What the Temple Raiders teenagers discovered as exhibition unveils the history of the lost Temple Park BMX track

Young people have revealed the fruits of their labour after a two-year project exploring the history of the Temple Park BMX track.

By Sarah Sinclair
Wednesday, 19th February 2020, 6:00 am

An exhibition unveiling the discoveries made by the Temple Raiders bike group has gone on display at Cleadon Park Library on Prince Edward Road, South Shields.

As part of a Heritage Lottery funded project launched in 2018 by youth group Tyneside Outdoors, a group of young people have spent two years exploring the creation of the BMX track in Temple Memorial Park.

The track opened in 1983 at the height of the 80s BMX craze, after a petition was put to the council to give young people a safe place to ride their bikes.

South Shields MP Emma Lewell-Buck and Gerard New with the Temple Raiders group.

The project saw the young people work with archaeologist Marc Barkman-Astles to survey and record the track, uncovering items which included a Blackberry mobile phone and an unopened bottle of Stella Artois, along the way.

They will now be named compilers on the survey which will be recorded on a national database, in what is thought to be the first of its kind in the UK.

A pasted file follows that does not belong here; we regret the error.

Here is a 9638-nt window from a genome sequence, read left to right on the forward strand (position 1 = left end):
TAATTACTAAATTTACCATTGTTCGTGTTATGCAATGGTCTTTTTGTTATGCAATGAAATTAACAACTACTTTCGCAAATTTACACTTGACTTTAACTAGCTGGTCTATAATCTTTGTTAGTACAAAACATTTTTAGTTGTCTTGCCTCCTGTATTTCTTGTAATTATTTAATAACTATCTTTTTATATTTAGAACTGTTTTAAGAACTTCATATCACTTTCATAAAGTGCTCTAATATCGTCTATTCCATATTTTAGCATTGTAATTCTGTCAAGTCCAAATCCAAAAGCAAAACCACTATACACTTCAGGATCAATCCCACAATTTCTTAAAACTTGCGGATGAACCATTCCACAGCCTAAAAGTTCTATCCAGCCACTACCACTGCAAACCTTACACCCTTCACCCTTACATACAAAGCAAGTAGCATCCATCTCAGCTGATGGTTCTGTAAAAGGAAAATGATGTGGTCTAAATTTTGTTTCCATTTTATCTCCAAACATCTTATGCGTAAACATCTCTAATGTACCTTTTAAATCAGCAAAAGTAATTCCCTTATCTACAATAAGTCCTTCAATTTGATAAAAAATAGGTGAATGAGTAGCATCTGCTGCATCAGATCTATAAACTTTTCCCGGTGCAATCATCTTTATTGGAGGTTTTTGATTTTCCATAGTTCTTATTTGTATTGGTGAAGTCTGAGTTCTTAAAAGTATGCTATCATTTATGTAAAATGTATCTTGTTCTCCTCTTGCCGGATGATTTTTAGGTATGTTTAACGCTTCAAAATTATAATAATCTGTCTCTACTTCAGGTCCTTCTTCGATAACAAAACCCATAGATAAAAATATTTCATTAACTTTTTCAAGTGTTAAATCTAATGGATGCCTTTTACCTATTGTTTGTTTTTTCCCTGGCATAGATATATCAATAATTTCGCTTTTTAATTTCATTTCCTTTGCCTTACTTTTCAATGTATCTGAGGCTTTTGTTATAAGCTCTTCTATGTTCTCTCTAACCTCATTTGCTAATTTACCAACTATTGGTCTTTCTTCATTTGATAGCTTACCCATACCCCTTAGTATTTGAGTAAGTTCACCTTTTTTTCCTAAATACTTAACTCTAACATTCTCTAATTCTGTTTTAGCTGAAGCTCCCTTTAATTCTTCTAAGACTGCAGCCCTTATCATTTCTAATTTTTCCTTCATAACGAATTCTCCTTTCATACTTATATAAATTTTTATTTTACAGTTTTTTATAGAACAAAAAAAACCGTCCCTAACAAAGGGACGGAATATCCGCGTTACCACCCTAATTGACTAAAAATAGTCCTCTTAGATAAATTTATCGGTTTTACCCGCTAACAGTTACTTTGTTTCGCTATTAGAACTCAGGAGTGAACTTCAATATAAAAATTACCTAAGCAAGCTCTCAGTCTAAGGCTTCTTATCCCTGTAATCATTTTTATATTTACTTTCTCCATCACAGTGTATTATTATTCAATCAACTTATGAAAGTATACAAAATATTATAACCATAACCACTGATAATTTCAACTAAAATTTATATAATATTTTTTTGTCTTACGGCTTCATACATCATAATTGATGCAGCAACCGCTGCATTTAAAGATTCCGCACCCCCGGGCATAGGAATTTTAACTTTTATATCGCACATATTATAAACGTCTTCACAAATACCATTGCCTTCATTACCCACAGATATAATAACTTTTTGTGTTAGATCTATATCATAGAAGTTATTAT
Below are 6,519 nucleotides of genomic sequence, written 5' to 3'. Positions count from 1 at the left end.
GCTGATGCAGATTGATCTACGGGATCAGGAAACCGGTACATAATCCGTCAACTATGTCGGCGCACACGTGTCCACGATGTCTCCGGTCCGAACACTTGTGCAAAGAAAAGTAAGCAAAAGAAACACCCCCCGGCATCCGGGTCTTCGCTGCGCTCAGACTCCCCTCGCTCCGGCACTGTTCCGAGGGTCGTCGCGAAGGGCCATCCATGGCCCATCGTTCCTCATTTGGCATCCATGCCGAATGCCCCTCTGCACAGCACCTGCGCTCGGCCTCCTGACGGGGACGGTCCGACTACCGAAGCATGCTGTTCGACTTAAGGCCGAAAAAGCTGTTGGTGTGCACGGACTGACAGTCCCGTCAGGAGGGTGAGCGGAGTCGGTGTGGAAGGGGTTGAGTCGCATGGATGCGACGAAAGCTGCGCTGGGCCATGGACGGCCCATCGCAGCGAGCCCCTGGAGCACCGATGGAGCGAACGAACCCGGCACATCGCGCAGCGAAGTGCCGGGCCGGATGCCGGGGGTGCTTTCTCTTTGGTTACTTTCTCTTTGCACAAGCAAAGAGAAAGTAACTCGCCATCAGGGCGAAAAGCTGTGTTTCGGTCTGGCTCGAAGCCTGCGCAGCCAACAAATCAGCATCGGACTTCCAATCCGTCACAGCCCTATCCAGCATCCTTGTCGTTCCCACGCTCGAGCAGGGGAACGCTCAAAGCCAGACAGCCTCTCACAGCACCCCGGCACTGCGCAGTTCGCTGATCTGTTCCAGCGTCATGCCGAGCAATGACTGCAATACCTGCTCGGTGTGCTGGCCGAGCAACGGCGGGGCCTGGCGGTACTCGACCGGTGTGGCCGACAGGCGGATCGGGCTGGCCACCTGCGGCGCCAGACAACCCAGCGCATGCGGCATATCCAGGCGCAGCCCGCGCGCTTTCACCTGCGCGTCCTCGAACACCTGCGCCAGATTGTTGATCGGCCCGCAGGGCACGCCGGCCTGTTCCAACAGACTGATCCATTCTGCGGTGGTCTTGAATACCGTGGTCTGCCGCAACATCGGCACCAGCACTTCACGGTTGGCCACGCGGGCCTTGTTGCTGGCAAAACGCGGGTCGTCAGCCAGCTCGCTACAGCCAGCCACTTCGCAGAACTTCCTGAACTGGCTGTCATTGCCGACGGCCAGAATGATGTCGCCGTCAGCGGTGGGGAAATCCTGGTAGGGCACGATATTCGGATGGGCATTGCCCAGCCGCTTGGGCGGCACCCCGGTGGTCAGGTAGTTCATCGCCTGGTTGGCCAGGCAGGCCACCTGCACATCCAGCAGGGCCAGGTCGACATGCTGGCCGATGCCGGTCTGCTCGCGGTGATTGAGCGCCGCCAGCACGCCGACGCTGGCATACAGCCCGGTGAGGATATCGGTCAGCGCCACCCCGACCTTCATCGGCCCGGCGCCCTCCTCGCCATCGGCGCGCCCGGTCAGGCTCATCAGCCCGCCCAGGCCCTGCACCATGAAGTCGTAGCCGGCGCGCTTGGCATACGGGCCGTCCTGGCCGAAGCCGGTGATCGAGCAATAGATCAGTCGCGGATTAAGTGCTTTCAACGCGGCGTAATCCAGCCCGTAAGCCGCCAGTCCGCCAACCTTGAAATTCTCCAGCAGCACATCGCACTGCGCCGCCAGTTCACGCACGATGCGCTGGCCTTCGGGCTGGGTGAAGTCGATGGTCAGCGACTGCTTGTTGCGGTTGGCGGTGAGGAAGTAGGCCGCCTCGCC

Marc Barkman-Astles, of Archaeosoup Productions said: “It has been a really interesting project.

“The BMX Track in Temple Park is very well preserved, compared to others around the region, some of which have disappeared completely.

Items discovered at the Temple Park BMX track.

“We believe it’s going to be the first BMX track of its kind recorded in the UK, possibly even the world. It could be the start of a larger effort to record other tracks around the country, adding to the story of the nation’s post-war urban landscape.”

The project has also seen the young people visit BMX tracks around the region and take a trip to The Rom in London.

They were encouraged to create their own bike group the Temple Raiders, which saw them compete in races across the North East and develop skills in bike maintenance.

Temple Raiders rider, Aslyn Tooley, 13, said: “It’s been exciting and thrilling to be a part of this project. I’ve learned how to BMX and how to fix bikes and I would encourage more girls to get involved.”

Members of the Temple Raiders clearing the BMX track in 2016.

Gerard New, youth and community worker at Tyneside Outdoors (TO) commented: “It’s great to see it all come together.

“TO is all about getting young people active outdoors and a bike is a great thing to be able to get the outdoors with. We're hoping to get something built in South Tyneside so the young people can train and play here.”

He added: “I'm really grateful for all the kind of support and help that we've had along the way and we'll be looking for funds to try and keep the group going.”

The launch of the exhibition at Cleadon Park Library.

The exhibition is on display at Cleadon Park Library from Tuesday, February 18 to Saturday, February 22.

A documentary about the group’s work Raiders of Temple Park will be available soon.